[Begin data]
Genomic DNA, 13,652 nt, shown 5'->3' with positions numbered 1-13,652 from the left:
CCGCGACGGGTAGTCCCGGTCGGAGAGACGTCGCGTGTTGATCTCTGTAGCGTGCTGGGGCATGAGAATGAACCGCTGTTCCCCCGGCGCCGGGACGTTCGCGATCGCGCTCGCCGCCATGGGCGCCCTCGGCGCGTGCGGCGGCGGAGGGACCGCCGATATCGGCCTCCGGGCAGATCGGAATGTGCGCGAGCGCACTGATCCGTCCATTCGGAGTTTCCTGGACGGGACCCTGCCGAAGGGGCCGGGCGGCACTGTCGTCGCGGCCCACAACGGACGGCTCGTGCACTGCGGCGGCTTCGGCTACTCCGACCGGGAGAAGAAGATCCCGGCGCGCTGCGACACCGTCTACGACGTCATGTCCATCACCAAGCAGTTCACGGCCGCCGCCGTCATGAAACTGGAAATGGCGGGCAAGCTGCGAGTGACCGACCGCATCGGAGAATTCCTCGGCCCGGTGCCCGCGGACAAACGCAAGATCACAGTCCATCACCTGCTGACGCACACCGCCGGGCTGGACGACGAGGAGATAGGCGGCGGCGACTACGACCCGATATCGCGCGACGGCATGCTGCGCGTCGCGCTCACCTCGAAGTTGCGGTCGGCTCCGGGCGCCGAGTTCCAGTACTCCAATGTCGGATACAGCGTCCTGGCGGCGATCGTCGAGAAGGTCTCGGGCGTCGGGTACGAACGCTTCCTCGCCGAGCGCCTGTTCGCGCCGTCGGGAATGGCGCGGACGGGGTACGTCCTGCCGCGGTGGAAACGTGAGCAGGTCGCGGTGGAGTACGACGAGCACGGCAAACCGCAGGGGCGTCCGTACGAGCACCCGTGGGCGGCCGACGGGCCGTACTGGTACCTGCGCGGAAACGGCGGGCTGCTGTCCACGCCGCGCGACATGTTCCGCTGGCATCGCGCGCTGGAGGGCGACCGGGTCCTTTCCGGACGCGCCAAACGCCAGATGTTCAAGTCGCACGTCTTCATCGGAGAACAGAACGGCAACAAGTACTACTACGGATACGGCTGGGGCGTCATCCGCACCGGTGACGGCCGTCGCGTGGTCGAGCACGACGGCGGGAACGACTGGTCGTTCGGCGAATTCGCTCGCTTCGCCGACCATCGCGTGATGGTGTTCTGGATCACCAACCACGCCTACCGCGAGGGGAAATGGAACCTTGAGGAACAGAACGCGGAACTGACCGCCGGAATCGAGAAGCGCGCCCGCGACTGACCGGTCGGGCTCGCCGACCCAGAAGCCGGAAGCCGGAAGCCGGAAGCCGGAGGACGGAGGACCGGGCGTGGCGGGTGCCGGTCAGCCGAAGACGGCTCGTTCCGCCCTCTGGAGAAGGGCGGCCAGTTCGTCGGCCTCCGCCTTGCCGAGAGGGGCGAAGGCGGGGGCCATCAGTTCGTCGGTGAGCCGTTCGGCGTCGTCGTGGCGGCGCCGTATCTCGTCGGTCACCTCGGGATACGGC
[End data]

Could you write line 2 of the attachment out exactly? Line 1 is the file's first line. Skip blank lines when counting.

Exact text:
CCGCGACGGGTAGTCCCGGTCGGAGAGACGTCGCGTGTTGATCTCTGTAGCGTGCTGGGGCATGAGAATGAACCGCTGTTCCCCCGGCGCCGGGACGTTCGCGATCGCGCTCGCCGCCATGGGCGCCCTCGGCGCGTGCGGCGGCGGAGGGACCGCCGATATCGGCCTCCGGGCAGATCGGAATGTGCGCGAGCGCACTGATCCGTCCATTCGGAGTTTCCTGGACGGGACCCTGCCGAAGGGGCCGGGCGGCACTGTCGTCGCGGCCCACAACGGACGGCTCGTGCACTGCGGCGGCTTCGGCTACTCCGACCGGGAGAAGAAGATCCCGGCGCGCTGCGACACCGTCTACGACGTCATGTCCATCACCAAGCAGTTCACGGCCGCCGCCGTCATGAAACTGGAAATGGCGGGCAAGCTGCGAGTGACCGACCGCATCGGAGAATTCCTCGGCCCGGTGCCCGCGGACAAACGCAAGATCACAGTCCATCACCTGCTGACGCACACCGCCGGGCTGGACGACGAGGAGATAGGCGGCGGCGACTACGACCCGATATCGCGCGACGGCATGCTGCGCGTCGCGCTCACCTCGAAGTTGCGGTCGGCTCCGGGCGCCGAGTTCCAGTACTCCAATGTCGGATACAGCGTCCTGGCGGCGATCGTCGAGAAGGTCTCGGGCGTCGGGTACGAACGCTTCCTCGCCGAGCGCCTGTTCGCGCCGTCGGGAATGGCGCGGACGGGGTACGTCCTGCCGCGGTGGAAACGTGAGCAGGTCGCGGTGGAGTACGACGAGCACGGCAAACCGCAGGGGCGTCCGTACGAGCACCCGTGGGCGGCCGACGGGCCGTACTGGTACCTGCGCGGAAACGGCGGGCTGCTGTCCACGCCGCGCGACATGTTCCGCTGGCATCGCGCGCTGGAGGGCGACCGGGTCCTTTCCGGACGCGCCAAACGCCAGATGTTCAAGTCGCACGTCTTCATCGGAGAACAGAACGGCAACAAGTACTACTACGGATACGGCTGGGGCGTCATCCGCACCGGTGACGGCCGTCGCGTGGTCGAGCACGACGGCGGGAACGACTGGTCGTTCGGCGAATTCGCTCGCTTCGCCGACCATCGCGTGATGGTGTTCTGGATCACCAACCACGCCTACCGCGAGGGGAAATGGAACCTTGAGGAACAGAACGCGGAACTGACCGCCGGAATCGAGAAGCGCGCCCGCGACTGACCGGTCGGGCTCGCCGACCCAGAAGCCGGAAGCCGGAAGCCGGAAGCCGGAGGACGGAGGACCGGGCGTGGCGGGTGCCGGTCAGCCGAAGACGGCTCGTTCCGCCCTCTGGAGAAGGGCGGCCAGTTCGTCGGCCTCCGCCTTGCCGAGAGGGGCGAAGGCGGGGGCCATCAGTTCGTCGGTGAGCCGTTCGGCGTCGTCGTGGCGGCGCCGTATCTCGTCGGTCACCTCGGGATACGGC